North Carolina Car Accident Settlement and Lawsuits
State laws and car insurance rules that could affect a car accident settlement or lawsuit in N.C.
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Anyone who has been involved in a car accident in North Carolina will want to have an understanding of the different state laws and car insurance rules that could affect a settlement or lawsuit over the crash. This page provides a summary of the North Carolina-specific resources available on All-About-Car-Accidents.com, plus links to more detailed information.
North Carolina Car Accident Laws
If you decide to file a lawsuit after a car accident in North Carolina -- or even if you’re only making an insurance claim for the time being -- there are a few state laws to know about, beginning with the time limit for getting a car accident lawsuit started (this is a state law called a “statute of limitations”).
North Carolina’s relevant statute of limitations gives you three years to file a lawsuit after a car accident, whether it’s for injuries stemming from the crash, or for vehicle damage. You can find the full text of this law at North Carolina General Statutes section 1-52(16).
If you don’t get your case started before the lawsuit-filing window closes, it’s a safe bet that the court will refuse to hear it when you do try to file. So it’s crucial to pay attention to the deadline, and that’s true even if you think your case is going to settle out of court. You always want to leave open the option of filing a lawsuit, not just for leverage in settlement negotiations, but also to make sure you can turn to the court system for a remedy if the settlement process isn’t promising a satisfactory solution.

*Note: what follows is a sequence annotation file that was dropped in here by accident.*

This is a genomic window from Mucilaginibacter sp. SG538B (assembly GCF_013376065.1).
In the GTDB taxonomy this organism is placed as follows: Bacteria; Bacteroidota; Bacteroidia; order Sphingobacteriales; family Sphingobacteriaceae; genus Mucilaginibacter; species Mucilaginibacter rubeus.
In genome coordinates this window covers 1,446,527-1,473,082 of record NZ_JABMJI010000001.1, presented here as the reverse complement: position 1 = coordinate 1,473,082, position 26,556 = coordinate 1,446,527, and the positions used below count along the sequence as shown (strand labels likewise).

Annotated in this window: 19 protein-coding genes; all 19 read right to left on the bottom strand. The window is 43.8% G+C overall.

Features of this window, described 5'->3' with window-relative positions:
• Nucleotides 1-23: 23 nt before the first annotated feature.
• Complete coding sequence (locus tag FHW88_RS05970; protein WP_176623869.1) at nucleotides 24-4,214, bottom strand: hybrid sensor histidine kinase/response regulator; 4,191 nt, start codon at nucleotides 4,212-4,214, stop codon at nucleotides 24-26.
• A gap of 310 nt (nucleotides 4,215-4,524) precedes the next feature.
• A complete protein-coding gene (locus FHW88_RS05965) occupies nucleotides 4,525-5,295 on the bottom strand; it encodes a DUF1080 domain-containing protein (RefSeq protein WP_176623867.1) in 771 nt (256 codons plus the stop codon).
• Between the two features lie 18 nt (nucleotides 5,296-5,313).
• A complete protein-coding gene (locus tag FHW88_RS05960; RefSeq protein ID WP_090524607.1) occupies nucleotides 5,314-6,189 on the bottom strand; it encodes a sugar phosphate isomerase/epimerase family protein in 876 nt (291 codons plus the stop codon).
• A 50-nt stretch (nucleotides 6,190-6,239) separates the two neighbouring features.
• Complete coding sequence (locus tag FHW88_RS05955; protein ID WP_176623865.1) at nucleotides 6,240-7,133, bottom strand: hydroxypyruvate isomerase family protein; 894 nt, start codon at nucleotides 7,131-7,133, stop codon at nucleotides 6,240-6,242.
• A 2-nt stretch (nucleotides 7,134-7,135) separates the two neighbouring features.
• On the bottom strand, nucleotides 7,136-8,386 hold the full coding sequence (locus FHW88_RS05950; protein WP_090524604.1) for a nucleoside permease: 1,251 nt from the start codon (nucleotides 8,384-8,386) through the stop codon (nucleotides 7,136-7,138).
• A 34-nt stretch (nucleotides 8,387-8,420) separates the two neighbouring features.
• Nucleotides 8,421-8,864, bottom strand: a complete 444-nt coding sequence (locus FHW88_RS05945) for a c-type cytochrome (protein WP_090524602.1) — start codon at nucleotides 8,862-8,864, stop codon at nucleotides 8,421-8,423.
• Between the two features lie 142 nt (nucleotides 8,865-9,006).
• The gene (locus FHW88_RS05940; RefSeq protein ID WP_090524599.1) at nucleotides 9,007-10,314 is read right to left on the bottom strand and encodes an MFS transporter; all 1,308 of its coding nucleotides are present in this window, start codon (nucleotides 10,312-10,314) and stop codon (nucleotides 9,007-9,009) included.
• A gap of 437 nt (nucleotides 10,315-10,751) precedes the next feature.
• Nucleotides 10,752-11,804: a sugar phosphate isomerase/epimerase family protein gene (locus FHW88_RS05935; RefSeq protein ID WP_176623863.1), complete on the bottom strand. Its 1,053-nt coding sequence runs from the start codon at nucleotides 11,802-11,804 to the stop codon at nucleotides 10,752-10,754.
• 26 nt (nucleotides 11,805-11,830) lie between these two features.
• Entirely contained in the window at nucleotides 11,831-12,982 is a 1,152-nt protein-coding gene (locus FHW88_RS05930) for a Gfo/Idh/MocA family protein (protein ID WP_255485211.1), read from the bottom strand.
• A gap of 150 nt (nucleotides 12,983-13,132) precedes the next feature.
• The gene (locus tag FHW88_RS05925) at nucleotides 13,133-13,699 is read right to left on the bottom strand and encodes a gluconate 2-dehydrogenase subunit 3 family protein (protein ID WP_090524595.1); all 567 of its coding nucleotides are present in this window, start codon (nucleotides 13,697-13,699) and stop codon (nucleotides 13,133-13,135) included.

Get details on other North Carolina laws that could impact your car accident case in our article Car Accident Laws in North Carolina.
North Carolina Car Insurance Requirements
Like most states, North Carolina requires drivers to carry adequate car insurance coverage on any vehicle owned and operated in the state. The following minimum coverage is mandatory:
- $25,000 for the injury or death of a single person (yourself, a passenger, another driver, pedestrian, etc.)
- $60,000 total for all damages stemming from a single accident, and
- $25,000 for any vehicle or property damage caused by the accident.
Uninsured motorist coverage is required in North Carolina for drivers who carry the liability minimums outlined above, and underinsured motorist coverage is required in certain situations. For more details, check out our companion article North Carolina Car Insurance Laws.
Contact a Car Accident Lawyer in North Carolina
You don’t necessarily need to hire a lawyer for every variety of car accident claim. For example, in a situation where the other driver’s insurance carrier isn’t disputing that its insured was at fault, and you suffered only minor injuries, it’s probably fine to handle that kind of claim yourself as long as you’re comfortable doing so.
But what if the other driver’s insurer is saying that you caused the car accident? Or what if you suffered serious injuries and the insurer is balking at the extent or the costs of your medical treatment? In those situations, things can get complicated (and contentious) very quickly, and it may be time to discuss your situation with a local car accident lawyer in North Carolina. Remember that most lawyers will take a car accident case on a contingency basis, meaning that the lawyer only gets paid a percentage of any successful settlement or court award.
A good attorney knows how to successfully navigate not just the back-and-forth of settlement negotiations with car insurance adjusters, but also the car accident lawsuit process if your case proceeds to North Carolina civil court.